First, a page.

Colorado Springs missionaries march to 'put the face of the Church out there'

It was a modern-day army of Helaman.

Seventy full-time missionaries from the Colorado Colorado Springs Mission marched on the streets of Monument, Colorado – located at the foot of the Rampart Range just north of Colorado Springs – during the annual Monument Hill Kiwanis parade this month.

The missionaries greeted thousands of on-lookers handing out candy and pass-along cards to the crowd as they represented the Church.

"I think the day was an absolute success and worth our time," said Elder Jackson Lewis from Lai, Hawaii.

"It was super cool to see their faces light up as we were ministering one-to-one as the Savior did," Elder Lewis continued. "We were there to spread the good word."

Daniel K. Stevenson, President of the Colorado Colorado Springs Mission, and his wife, Ann Marie, also marched in the parade alongside the missionaries in the 90-degree heat.

"I think it's a great opportunity to put the face of the Church out there in the public eye," President Stevenson said. "It opens the door for us and helps build a better relationship between the Church and the community."

New to the parade this year was a JustServe entry. JustServe is a clearinghouse website that connects local organizations in need of service with local volunteers. The website is maintained by the Church.

Several youth from the Colorado Springs North Stake represent JustServe during the Monument Hill Kiwanis parade in Monument, Colorado.
Several youth from the Colorado Springs North Stake represent JustServe during the Monument Hill Kiwanis parade in Monument, Colorado. Photo: Russ Ford

Several young men and young women from the Colorado Springs Colorado North Stake marched in the parade representing JustServe. They wore JustServe T-shirts and handed out candy, plus nearly 2,000 stickers with website information printed on them.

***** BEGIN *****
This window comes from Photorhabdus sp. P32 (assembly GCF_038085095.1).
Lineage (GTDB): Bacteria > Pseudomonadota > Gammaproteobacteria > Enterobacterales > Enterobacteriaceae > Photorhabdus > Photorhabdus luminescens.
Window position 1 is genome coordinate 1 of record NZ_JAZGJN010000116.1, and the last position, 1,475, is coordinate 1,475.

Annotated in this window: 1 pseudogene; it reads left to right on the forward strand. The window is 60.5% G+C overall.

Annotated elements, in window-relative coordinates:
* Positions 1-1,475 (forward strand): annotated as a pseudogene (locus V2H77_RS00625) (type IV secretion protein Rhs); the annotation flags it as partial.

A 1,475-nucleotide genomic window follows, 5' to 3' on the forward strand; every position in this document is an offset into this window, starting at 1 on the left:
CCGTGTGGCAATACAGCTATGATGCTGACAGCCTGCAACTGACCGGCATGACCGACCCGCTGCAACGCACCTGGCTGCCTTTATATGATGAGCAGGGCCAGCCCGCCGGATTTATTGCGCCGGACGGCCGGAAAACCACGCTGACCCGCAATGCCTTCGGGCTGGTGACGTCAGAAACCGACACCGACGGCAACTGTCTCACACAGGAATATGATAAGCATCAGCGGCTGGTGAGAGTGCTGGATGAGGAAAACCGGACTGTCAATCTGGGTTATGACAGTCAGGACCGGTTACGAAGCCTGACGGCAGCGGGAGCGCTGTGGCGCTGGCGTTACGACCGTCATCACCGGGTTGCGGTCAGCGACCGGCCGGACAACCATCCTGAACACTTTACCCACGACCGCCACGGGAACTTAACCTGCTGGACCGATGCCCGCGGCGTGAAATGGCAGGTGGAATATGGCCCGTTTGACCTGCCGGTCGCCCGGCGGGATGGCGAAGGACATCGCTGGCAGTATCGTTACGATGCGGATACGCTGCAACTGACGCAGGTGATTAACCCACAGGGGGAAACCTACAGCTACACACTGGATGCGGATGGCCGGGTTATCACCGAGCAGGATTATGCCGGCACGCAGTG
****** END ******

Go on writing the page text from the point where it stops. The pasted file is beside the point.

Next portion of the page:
The annual parade has been organized by the Monument Hill Kiwanis club for the past 30 years.

The organization welcomes any parade entry whether it's religious or secular said Harry Brandon, Lieutenant Governor for Division 4 of the Rocky Mountain District Kiwanis Club.

"The parade is a community function and there is a feeling of camaraderie, brotherhood and togetherness. It is obvious that everyone is very happy to be here," he said.

The Family of Christ Lutheran Church and Monument Hill Church were also represented in the parade.

The celebration also included a Palmer Lake Fun Run, pancake breakfast, children's parade, Fuel Church Kid Zone, live music and Monument Street Fair with more than 100 booths.

The Church occupied two booths in the fair, one manned by the full-time missionaries. The second booth represented the Colorado Springs North Family History Center. Charlyn McAllister, stake temple and family history consultant, and her husband, Neil McAllister, talked to members of the community from 8 a.m. to 3 p.m.

"The Family History booth was a great success. We talked with many people who were interested in learning more about their family history," Sister McAllister said. "I felt like it was overall a positive missionary experience."

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